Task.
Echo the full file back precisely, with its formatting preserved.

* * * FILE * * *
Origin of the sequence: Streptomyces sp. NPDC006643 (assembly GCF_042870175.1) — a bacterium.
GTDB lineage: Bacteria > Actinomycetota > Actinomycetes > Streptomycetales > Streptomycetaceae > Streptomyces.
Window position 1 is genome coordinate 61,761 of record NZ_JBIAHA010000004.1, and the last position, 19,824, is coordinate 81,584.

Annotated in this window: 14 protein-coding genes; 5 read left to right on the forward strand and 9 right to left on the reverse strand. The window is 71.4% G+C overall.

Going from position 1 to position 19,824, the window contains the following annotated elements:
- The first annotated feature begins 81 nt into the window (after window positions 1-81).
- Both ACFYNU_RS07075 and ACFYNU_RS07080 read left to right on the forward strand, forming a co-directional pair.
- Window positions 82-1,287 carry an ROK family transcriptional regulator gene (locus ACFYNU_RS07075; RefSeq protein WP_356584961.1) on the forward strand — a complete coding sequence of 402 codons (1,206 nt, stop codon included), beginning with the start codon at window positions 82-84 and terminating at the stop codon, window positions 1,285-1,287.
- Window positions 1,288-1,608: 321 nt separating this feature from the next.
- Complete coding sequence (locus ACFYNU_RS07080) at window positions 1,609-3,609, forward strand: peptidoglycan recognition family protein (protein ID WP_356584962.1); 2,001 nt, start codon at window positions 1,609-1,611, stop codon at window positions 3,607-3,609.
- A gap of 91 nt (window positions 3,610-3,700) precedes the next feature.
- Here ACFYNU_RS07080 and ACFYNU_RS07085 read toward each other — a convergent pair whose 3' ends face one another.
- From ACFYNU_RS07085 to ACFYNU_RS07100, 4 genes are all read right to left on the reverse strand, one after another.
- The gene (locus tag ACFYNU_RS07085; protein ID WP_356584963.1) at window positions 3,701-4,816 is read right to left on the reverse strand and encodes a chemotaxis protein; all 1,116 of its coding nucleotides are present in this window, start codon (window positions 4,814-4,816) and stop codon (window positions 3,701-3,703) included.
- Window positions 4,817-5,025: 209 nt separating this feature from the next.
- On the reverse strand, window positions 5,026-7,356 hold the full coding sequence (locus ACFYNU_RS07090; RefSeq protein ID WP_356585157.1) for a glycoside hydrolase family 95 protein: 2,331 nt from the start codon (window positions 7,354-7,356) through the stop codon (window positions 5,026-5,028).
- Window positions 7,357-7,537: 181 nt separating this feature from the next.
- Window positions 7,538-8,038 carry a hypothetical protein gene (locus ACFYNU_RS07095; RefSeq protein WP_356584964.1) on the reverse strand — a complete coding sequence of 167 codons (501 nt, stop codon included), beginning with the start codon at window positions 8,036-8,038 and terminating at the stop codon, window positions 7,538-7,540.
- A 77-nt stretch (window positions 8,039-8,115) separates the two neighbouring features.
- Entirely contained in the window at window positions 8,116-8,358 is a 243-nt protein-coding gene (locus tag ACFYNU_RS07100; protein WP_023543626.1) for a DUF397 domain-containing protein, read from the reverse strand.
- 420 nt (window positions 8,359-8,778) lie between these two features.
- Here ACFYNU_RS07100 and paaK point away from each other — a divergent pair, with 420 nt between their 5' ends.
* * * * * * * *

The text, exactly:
Origin of the sequence: Streptomyces sp. NPDC006643 (assembly GCF_042870175.1) — a bacterium.
GTDB lineage: Bacteria > Actinomycetota > Actinomycetes > Streptomycetales > Streptomycetaceae > Streptomyces.
Window position 1 is genome coordinate 61,761 of record NZ_JBIAHA010000004.1, and the last position, 19,824, is coordinate 81,584.

Annotated in this window: 14 protein-coding genes; 5 read left to right on the forward strand and 9 right to left on the reverse strand. The window is 71.4% G+C overall.

Going from position 1 to position 19,824, the window contains the following annotated elements:
- The first annotated feature begins 81 nt into the window (after window positions 1-81).
- Both ACFYNU_RS07075 and ACFYNU_RS07080 read left to right on the forward strand, forming a co-directional pair.
- Window positions 82-1,287 carry an ROK family transcriptional regulator gene (locus ACFYNU_RS07075; RefSeq protein WP_356584961.1) on the forward strand — a complete coding sequence of 402 codons (1,206 nt, stop codon included), beginning with the start codon at window positions 82-84 and terminating at the stop codon, window positions 1,285-1,287.
- Window positions 1,288-1,608: 321 nt separating this feature from the next.
- Complete coding sequence (locus ACFYNU_RS07080) at window positions 1,609-3,609, forward strand: peptidoglycan recognition family protein (protein ID WP_356584962.1); 2,001 nt, start codon at window positions 1,609-1,611, stop codon at window positions 3,607-3,609.
- A gap of 91 nt (window positions 3,610-3,700) precedes the next feature.
- Here ACFYNU_RS07080 and ACFYNU_RS07085 read toward each other — a convergent pair whose 3' ends face one another.
- From ACFYNU_RS07085 to ACFYNU_RS07100, 4 genes are all read right to left on the reverse strand, one after another.
- The gene (locus tag ACFYNU_RS07085; protein ID WP_356584963.1) at window positions 3,701-4,816 is read right to left on the reverse strand and encodes a chemotaxis protein; all 1,116 of its coding nucleotides are present in this window, start codon (window positions 4,814-4,816) and stop codon (window positions 3,701-3,703) included.
- Window positions 4,817-5,025: 209 nt separating this feature from the next.
- On the reverse strand, window positions 5,026-7,356 hold the full coding sequence (locus ACFYNU_RS07090; RefSeq protein ID WP_356585157.1) for a glycoside hydrolase family 95 protein: 2,331 nt from the start codon (window positions 7,354-7,356) through the stop codon (window positions 5,026-5,028).
- Window positions 7,357-7,537: 181 nt separating this feature from the next.
- Window positions 7,538-8,038 carry a hypothetical protein gene (locus ACFYNU_RS07095; RefSeq protein WP_356584964.1) on the reverse strand — a complete coding sequence of 167 codons (501 nt, stop codon included), beginning with the start codon at window positions 8,036-8,038 and terminating at the stop codon, window positions 7,538-7,540.
- A 77-nt stretch (window positions 8,039-8,115) separates the two neighbouring features.
- Entirely contained in the window at window positions 8,116-8,358 is a 243-nt protein-coding gene (locus tag ACFYNU_RS07100; protein WP_023543626.1) for a DUF397 domain-containing protein, read from the reverse strand.
- 420 nt (window positions 8,359-8,778) lie between these two features.
- Here ACFYNU_RS07100 and paaK point away from each other — a divergent pair, with 420 nt between their 5' ends.